You will find pitfalls to specializing—and it is crucial that you prevent them. Try not to create your area of expertise so specific that you can only bid on one type of job. Instead of being just a science writer or simply just a medical writer, I’m both. But We have a portfolio that is diverse both of these areas as well. I have years of experience as a gardener, but am formally trained as an Ecologist. And I also have worked in public places health, but additionally understand molecular biology. I would be severely limited in terms of the jobs that would be available to me if I could only bid on one of these areas.
The rule that is first being a successful expert science writer could be drawn directly from Evolutionary Biology. A few of the most successful organisms use a method called optimal foraging behavior: they look for the meals which they know will provide the payoff that is biggest, but they are willing to try to find other sources of income for the time being. As an science that is expert, I have a couple areas that are my specialty, but I’m not above writing a few gardening guides if I can’t find a large job for the week.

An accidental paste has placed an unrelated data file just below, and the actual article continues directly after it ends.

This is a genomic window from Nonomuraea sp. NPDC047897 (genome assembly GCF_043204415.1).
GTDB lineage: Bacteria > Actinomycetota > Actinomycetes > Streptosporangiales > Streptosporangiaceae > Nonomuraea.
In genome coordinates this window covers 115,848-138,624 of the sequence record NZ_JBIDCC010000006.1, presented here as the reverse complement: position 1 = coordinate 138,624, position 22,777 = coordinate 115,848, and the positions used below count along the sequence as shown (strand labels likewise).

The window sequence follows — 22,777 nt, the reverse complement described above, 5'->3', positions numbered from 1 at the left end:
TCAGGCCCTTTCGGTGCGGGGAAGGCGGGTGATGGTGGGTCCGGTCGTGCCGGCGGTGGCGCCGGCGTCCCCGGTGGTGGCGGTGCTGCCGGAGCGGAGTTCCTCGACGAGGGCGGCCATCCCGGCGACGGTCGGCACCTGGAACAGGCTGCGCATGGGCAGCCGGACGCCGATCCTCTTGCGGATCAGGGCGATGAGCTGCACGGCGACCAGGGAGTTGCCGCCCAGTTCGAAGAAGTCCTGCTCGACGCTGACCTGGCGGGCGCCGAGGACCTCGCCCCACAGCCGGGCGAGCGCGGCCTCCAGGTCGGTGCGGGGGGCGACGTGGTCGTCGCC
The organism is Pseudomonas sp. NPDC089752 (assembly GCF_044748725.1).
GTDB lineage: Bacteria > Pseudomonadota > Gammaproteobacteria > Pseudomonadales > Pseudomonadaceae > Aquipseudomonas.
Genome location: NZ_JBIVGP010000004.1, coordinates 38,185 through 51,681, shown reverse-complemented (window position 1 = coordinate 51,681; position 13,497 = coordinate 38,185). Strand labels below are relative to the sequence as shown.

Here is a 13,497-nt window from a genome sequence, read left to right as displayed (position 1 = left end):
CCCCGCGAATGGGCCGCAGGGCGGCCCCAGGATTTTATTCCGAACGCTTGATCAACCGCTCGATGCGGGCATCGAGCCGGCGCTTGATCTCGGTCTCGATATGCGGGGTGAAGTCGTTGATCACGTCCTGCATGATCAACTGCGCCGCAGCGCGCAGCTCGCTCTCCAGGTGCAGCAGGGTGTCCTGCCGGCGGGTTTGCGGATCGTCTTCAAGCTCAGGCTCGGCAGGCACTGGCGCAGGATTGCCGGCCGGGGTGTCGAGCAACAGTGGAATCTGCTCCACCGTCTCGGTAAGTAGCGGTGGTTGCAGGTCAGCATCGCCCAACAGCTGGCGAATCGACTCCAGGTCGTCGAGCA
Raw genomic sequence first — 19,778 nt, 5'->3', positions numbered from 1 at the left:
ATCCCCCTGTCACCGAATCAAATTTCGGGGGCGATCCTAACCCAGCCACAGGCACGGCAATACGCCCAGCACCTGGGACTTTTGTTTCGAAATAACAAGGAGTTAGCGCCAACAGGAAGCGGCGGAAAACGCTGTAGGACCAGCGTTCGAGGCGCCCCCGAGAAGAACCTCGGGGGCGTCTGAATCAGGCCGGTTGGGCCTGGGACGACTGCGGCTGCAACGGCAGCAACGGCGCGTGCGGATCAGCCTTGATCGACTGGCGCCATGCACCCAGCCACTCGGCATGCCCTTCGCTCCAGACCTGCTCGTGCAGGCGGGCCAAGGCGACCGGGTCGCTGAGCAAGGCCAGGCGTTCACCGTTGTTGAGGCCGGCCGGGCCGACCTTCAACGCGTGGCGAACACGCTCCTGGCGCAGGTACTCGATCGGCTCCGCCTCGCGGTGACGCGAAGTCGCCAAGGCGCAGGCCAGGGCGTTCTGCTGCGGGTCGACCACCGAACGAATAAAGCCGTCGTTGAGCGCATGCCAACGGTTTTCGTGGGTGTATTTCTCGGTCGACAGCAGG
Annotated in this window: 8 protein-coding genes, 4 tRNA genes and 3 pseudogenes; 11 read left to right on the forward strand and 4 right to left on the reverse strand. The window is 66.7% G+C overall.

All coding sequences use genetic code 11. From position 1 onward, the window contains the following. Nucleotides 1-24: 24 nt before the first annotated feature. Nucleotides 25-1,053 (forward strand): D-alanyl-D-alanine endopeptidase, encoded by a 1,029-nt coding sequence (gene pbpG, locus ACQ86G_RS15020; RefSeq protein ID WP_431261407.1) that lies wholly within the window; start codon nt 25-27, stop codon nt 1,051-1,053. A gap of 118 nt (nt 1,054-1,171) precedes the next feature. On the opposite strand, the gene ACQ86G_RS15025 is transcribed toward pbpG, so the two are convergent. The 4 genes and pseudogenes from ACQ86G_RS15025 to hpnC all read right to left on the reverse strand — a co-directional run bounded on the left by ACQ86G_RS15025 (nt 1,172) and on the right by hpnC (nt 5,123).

Secondly, know your limitations. A laboratory procedure for purifying mixtures as a case study, when I first rebranded my freelance business, I made the mistake of bidding on a job that was frankly beyond my scope of expertise—liquid chromatography. I was vaguely familiar along with it, and I had a background in molecular biology techniques like PCR; how hard can it be?